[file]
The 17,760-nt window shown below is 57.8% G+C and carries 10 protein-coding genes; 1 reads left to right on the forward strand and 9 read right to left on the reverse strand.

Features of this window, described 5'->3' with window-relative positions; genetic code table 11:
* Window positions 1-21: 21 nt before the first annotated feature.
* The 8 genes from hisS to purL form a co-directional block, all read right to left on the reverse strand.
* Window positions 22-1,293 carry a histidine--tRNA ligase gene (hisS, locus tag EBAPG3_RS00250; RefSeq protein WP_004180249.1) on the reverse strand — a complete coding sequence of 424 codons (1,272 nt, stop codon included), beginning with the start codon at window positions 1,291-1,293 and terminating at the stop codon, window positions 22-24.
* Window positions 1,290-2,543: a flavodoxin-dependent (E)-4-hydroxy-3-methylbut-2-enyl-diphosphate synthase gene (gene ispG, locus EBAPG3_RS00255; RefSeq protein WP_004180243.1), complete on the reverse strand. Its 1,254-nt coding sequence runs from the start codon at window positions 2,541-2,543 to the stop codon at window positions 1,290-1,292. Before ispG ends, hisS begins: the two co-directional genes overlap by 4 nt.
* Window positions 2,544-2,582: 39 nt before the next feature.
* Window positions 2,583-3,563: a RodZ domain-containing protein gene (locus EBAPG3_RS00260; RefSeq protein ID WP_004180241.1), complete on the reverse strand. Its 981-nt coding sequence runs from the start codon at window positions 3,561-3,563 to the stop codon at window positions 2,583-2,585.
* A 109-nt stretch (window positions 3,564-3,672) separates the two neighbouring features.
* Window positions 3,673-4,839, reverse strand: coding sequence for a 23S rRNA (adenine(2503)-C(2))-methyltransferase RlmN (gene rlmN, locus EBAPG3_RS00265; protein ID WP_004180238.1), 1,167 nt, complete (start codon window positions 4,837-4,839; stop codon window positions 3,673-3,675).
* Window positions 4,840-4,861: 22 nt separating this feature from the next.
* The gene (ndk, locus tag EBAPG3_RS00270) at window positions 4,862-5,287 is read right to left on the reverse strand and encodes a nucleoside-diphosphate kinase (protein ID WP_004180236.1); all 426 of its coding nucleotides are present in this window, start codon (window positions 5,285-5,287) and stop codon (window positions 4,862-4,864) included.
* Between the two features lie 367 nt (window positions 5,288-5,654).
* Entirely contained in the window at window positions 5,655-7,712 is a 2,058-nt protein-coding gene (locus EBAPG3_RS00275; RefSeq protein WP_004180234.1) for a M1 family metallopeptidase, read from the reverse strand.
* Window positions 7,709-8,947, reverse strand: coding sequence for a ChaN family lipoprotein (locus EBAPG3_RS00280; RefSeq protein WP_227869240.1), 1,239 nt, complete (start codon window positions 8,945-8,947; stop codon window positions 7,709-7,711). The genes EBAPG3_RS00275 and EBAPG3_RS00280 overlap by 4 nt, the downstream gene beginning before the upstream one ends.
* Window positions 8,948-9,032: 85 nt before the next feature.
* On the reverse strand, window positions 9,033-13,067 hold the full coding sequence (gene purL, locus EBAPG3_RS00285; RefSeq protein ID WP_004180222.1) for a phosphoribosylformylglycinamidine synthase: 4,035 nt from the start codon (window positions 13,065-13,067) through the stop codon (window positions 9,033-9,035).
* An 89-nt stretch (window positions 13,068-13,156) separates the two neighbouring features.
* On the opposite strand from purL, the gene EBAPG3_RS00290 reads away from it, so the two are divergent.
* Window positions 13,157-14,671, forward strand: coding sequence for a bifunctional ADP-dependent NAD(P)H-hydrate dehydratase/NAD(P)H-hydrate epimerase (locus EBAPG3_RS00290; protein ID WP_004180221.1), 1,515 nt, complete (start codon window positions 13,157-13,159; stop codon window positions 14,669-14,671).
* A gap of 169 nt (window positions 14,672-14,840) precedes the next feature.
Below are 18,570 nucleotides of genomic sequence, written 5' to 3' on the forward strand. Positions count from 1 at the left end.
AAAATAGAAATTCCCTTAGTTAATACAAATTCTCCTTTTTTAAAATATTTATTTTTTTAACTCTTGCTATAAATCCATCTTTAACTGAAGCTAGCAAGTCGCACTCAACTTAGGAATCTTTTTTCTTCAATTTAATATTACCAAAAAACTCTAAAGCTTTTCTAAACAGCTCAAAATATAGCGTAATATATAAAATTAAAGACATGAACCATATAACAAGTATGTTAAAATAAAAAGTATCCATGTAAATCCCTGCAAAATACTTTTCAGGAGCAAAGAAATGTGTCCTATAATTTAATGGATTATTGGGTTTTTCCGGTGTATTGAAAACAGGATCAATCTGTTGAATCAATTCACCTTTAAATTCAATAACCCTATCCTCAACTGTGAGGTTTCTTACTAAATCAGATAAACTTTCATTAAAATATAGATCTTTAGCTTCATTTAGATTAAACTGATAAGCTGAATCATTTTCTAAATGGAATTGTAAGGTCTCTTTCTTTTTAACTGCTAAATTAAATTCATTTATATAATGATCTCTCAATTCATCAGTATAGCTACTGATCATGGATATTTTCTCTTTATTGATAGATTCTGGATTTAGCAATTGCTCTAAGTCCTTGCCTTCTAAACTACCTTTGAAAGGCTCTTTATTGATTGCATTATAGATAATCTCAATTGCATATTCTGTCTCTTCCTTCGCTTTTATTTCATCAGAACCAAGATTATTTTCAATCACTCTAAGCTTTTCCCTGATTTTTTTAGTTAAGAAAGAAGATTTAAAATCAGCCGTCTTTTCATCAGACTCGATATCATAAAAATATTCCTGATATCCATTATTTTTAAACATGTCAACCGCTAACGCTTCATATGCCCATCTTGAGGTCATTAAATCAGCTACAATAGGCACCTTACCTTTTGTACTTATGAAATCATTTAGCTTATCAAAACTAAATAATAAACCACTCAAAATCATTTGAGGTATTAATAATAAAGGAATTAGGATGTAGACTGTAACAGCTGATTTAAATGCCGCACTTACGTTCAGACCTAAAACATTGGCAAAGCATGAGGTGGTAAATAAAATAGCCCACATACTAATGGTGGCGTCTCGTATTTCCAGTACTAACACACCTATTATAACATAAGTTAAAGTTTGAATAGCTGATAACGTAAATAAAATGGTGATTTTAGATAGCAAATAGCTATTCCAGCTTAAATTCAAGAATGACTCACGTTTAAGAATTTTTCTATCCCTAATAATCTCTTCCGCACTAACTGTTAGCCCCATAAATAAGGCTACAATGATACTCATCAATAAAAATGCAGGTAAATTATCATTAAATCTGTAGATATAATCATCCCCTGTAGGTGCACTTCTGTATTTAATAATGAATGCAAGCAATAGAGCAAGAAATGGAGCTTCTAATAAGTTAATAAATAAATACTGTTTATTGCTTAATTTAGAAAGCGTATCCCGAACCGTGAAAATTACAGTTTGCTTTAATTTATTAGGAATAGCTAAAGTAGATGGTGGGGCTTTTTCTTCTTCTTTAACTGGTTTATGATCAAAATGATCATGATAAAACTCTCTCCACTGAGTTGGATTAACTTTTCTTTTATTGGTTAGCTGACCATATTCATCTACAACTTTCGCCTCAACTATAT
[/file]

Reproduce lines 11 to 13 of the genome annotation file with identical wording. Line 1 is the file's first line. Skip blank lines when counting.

* Window positions 4,840-4,861: 22 nt separating this feature from the next.
* The gene (ndk, locus tag EBAPG3_RS00270) at window positions 4,862-5,287 is read right to left on the reverse strand and encodes a nucleoside-diphosphate kinase (protein ID WP_004180236.1); all 426 of its coding nucleotides are present in this window, start codon (window positions 5,285-5,287) and stop codon (window positions 4,862-4,864) included.
* Between the two features lie 367 nt (window positions 5,288-5,654).